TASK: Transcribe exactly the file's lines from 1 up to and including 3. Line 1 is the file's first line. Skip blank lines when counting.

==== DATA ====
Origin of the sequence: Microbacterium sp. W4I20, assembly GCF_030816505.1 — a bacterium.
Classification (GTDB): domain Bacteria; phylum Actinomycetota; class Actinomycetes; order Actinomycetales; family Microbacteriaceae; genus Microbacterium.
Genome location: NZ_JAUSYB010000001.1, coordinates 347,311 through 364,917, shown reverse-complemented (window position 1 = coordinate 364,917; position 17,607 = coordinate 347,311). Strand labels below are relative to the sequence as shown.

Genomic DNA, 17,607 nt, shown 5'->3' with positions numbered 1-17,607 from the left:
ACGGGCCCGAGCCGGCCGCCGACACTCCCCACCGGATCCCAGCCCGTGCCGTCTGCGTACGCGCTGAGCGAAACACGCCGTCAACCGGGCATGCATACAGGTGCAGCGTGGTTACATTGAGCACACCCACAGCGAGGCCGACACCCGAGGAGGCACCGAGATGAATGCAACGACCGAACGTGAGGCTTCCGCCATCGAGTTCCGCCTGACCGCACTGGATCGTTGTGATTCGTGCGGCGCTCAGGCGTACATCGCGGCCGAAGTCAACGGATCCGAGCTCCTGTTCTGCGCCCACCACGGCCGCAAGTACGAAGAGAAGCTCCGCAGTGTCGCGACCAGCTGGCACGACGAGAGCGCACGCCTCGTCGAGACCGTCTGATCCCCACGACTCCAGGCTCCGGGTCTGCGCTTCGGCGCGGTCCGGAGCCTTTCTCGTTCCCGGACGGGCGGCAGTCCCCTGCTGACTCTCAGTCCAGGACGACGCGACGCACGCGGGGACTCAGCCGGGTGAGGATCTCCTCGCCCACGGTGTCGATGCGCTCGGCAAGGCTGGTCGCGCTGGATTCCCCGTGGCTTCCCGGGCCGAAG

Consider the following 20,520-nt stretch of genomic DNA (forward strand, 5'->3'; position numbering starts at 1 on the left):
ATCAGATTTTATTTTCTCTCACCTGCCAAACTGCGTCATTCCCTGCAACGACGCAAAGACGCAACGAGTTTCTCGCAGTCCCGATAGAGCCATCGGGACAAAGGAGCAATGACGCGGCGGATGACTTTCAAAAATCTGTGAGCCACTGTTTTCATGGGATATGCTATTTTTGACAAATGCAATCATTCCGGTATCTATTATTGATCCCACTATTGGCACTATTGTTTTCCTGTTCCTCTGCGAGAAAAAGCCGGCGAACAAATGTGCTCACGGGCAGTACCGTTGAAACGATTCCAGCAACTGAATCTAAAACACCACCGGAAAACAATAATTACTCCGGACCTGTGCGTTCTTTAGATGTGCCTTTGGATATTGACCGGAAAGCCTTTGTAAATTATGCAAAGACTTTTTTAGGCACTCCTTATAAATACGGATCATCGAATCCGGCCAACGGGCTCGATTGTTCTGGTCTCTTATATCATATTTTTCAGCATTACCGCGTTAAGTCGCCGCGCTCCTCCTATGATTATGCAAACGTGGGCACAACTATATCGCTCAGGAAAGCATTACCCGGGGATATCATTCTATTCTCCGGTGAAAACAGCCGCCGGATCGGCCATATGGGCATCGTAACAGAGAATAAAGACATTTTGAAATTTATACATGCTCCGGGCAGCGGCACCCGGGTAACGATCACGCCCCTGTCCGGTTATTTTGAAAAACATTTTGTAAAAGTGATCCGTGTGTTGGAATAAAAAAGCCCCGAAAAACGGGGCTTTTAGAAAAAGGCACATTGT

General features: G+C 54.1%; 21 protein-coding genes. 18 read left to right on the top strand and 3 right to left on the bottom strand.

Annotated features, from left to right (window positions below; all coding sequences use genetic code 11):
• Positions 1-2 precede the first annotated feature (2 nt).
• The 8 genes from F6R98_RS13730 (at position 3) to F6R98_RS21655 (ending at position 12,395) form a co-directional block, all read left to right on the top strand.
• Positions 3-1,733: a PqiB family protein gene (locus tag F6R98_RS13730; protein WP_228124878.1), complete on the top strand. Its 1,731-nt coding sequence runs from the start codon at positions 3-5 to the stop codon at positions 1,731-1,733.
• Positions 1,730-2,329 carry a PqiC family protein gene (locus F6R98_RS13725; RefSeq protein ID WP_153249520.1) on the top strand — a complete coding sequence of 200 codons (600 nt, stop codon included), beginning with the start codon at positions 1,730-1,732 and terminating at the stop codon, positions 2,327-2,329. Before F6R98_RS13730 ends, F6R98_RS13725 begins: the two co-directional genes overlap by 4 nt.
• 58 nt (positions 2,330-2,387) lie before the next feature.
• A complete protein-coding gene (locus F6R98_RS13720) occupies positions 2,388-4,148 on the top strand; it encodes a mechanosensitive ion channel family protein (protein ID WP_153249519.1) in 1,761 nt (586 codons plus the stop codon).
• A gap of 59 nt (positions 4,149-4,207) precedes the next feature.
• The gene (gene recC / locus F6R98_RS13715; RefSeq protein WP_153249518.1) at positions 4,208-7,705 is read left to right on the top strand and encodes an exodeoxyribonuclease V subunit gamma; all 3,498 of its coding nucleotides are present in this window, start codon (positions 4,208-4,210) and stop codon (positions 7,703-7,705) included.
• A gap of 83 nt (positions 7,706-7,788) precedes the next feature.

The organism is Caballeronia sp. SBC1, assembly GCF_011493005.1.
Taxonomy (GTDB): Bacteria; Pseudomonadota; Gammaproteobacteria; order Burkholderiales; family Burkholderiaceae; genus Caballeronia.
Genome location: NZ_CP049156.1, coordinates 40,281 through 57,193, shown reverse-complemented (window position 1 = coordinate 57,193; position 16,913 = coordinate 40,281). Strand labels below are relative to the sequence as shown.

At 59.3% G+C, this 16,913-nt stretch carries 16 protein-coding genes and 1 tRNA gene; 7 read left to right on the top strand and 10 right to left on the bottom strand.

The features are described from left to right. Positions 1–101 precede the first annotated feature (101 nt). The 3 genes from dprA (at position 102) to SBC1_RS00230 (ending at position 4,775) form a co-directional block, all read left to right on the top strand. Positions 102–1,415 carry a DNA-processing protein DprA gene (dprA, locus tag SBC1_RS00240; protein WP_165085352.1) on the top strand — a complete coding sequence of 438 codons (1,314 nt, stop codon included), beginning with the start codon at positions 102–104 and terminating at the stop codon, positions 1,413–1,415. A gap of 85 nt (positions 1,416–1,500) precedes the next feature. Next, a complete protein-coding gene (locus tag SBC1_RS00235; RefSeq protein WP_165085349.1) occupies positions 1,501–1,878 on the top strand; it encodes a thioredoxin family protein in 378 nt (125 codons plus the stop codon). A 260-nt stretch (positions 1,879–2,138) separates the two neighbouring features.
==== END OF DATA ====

Origin of the sequence: Microbacterium sp. W4I20, assembly GCF_030816505.1 — a bacterium.
Classification (GTDB): domain Bacteria; phylum Actinomycetota; class Actinomycetes; order Actinomycetales; family Microbacteriaceae; genus Microbacterium.
Genome location: NZ_JAUSYB010000001.1, coordinates 347,311 through 364,917, shown reverse-complemented (window position 1 = coordinate 364,917; position 17,607 = coordinate 347,311). Strand labels below are relative to the sequence as shown.